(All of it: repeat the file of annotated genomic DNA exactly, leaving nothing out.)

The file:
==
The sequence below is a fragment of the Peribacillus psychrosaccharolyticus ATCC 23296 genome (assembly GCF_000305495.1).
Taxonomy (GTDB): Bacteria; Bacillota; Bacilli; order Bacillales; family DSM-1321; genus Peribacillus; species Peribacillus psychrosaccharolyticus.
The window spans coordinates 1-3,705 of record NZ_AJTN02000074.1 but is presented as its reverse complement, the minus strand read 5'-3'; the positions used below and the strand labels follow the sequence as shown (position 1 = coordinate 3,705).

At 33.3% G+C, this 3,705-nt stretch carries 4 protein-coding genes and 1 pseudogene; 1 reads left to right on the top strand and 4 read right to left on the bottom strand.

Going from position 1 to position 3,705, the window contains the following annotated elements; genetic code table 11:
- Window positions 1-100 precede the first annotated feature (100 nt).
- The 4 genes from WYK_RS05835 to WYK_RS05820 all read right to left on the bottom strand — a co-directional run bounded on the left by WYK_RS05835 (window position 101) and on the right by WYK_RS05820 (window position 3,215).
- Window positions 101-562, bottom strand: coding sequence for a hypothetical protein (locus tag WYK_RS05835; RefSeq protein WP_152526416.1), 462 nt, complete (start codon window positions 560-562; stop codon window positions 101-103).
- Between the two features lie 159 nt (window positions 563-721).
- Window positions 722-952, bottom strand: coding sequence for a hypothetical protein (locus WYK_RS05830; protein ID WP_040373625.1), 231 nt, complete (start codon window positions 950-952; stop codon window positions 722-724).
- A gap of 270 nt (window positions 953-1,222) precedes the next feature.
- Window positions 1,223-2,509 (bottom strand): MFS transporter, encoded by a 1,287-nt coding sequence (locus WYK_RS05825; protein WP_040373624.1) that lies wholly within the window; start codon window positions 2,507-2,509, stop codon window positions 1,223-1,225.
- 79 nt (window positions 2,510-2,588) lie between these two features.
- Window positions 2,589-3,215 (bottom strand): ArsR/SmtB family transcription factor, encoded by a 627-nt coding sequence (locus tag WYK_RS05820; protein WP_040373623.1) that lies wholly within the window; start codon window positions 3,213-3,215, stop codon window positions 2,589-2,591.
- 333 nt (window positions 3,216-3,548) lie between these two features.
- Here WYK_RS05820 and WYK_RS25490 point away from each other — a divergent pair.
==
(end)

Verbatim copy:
The sequence below is a fragment of the Peribacillus psychrosaccharolyticus ATCC 23296 genome (assembly GCF_000305495.1).
Taxonomy (GTDB): Bacteria; Bacillota; Bacilli; order Bacillales; family DSM-1321; genus Peribacillus; species Peribacillus psychrosaccharolyticus.
The window spans coordinates 1-3,705 of record NZ_AJTN02000074.1 but is presented as its reverse complement, the minus strand read 5'-3'; the positions used below and the strand labels follow the sequence as shown (position 1 = coordinate 3,705).

At 33.3% G+C, this 3,705-nt stretch carries 4 protein-coding genes and 1 pseudogene; 1 reads left to right on the top strand and 4 read right to left on the bottom strand.

Going from position 1 to position 3,705, the window contains the following annotated elements; genetic code table 11:
- Window positions 1-100 precede the first annotated feature (100 nt).
- The 4 genes from WYK_RS05835 to WYK_RS05820 all read right to left on the bottom strand — a co-directional run bounded on the left by WYK_RS05835 (window position 101) and on the right by WYK_RS05820 (window position 3,215).
- Window positions 101-562, bottom strand: coding sequence for a hypothetical protein (locus tag WYK_RS05835; RefSeq protein WP_152526416.1), 462 nt, complete (start codon window positions 560-562; stop codon window positions 101-103).
- Between the two features lie 159 nt (window positions 563-721).
- Window positions 722-952, bottom strand: coding sequence for a hypothetical protein (locus WYK_RS05830; protein ID WP_040373625.1), 231 nt, complete (start codon window positions 950-952; stop codon window positions 722-724).
- A gap of 270 nt (window positions 953-1,222) precedes the next feature.
- Window positions 1,223-2,509 (bottom strand): MFS transporter, encoded by a 1,287-nt coding sequence (locus WYK_RS05825; protein WP_040373624.1) that lies wholly within the window; start codon window positions 2,507-2,509, stop codon window positions 1,223-1,225.
- 79 nt (window positions 2,510-2,588) lie between these two features.
- Window positions 2,589-3,215 (bottom strand): ArsR/SmtB family transcription factor, encoded by a 627-nt coding sequence (locus tag WYK_RS05820; protein WP_040373623.1) that lies wholly within the window; start codon window positions 3,213-3,215, stop codon window positions 2,589-2,591.
- 333 nt (window positions 3,216-3,548) lie between these two features.
- Here WYK_RS05820 and WYK_RS25490 point away from each other — a divergent pair.